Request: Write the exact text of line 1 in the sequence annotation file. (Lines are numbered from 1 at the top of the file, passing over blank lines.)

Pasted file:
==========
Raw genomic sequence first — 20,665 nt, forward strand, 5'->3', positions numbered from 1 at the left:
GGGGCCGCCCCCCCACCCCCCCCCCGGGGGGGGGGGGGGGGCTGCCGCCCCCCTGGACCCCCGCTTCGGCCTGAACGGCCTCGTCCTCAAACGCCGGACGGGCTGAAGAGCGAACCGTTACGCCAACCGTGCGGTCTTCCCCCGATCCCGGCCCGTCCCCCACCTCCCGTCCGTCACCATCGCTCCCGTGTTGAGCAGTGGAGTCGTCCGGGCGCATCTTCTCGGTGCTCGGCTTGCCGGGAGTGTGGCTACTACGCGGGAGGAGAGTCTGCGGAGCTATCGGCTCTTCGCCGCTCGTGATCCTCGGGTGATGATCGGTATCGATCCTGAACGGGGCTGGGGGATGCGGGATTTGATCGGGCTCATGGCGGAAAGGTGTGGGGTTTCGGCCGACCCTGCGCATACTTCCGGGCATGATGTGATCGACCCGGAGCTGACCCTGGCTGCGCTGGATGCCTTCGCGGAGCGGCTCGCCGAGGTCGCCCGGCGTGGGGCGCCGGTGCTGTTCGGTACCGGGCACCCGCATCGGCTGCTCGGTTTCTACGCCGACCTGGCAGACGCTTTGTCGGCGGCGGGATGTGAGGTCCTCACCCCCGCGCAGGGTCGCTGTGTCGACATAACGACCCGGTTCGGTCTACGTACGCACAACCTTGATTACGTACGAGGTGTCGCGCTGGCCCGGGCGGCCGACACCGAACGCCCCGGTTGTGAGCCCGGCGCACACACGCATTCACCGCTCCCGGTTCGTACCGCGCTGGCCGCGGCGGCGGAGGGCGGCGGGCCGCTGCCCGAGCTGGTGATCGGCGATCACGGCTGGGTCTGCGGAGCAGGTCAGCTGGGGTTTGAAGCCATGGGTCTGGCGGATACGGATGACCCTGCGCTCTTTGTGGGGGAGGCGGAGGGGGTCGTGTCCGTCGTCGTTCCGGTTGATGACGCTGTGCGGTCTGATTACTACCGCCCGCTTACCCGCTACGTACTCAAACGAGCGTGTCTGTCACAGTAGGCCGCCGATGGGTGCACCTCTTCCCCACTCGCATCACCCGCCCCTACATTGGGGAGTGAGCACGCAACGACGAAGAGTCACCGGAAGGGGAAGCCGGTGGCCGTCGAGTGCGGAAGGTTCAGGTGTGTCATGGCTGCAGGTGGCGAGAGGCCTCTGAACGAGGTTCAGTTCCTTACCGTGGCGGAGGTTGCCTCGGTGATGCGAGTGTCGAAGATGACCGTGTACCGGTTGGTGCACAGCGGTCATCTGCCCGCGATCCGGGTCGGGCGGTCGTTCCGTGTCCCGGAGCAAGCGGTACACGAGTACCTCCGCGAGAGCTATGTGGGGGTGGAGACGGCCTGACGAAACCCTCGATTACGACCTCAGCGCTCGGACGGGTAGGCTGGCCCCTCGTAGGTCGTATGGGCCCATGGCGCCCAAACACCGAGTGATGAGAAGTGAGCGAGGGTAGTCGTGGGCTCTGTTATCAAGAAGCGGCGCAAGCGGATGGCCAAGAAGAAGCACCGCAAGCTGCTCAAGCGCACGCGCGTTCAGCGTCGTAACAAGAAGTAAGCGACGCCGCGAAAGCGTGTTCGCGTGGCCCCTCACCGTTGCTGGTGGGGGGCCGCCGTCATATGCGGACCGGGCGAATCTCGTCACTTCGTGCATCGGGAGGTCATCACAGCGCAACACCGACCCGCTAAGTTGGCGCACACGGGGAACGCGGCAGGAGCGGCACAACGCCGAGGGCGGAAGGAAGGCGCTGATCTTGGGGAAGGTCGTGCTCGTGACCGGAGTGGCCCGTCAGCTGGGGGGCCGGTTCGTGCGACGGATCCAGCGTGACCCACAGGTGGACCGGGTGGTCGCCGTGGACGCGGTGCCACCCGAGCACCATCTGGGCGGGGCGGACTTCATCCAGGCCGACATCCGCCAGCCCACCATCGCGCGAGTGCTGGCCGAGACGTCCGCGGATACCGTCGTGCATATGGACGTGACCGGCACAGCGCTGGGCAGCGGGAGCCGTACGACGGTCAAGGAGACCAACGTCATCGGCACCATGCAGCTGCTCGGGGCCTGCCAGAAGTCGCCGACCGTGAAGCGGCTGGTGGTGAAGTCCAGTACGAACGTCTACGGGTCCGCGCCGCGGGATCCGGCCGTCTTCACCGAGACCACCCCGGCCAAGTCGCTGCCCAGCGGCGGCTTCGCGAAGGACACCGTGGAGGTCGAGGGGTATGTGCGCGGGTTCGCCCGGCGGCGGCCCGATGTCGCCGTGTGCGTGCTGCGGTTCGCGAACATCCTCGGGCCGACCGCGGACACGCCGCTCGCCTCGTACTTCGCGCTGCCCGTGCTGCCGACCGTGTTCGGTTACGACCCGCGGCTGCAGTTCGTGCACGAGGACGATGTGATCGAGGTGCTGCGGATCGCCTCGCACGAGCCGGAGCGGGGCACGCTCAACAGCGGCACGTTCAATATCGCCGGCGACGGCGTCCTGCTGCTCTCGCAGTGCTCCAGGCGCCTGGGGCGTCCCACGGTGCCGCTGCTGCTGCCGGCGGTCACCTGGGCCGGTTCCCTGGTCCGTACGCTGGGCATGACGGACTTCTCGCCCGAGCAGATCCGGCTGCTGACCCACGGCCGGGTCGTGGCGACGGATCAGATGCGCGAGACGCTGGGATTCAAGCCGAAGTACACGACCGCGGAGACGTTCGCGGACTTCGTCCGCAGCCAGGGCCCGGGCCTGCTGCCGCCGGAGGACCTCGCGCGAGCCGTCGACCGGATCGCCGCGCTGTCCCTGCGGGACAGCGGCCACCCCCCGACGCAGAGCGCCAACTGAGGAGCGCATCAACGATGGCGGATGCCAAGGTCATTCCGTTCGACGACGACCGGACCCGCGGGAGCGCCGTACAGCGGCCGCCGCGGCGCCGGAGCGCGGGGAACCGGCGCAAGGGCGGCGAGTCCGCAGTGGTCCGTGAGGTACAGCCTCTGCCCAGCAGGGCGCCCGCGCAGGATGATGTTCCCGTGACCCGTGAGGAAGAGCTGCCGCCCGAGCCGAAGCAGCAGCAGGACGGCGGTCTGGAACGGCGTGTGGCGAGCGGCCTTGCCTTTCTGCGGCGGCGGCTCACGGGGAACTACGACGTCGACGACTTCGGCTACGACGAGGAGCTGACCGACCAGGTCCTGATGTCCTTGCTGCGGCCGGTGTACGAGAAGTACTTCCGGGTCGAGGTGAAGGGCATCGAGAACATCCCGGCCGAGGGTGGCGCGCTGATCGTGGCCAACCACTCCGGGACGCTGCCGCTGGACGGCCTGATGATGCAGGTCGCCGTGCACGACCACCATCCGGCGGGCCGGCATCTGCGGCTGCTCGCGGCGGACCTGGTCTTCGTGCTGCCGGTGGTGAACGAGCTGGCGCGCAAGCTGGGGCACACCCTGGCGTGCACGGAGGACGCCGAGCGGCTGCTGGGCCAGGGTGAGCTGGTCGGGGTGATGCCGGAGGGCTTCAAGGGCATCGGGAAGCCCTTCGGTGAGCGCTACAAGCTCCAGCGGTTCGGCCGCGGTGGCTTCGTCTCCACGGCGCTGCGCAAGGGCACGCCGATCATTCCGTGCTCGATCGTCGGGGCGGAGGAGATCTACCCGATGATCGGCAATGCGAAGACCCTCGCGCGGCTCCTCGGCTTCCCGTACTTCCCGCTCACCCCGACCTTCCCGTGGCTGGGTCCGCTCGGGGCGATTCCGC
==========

Raw genomic sequence first — 20,665 nt, forward strand, 5'->3', positions numbered from 1 at the left: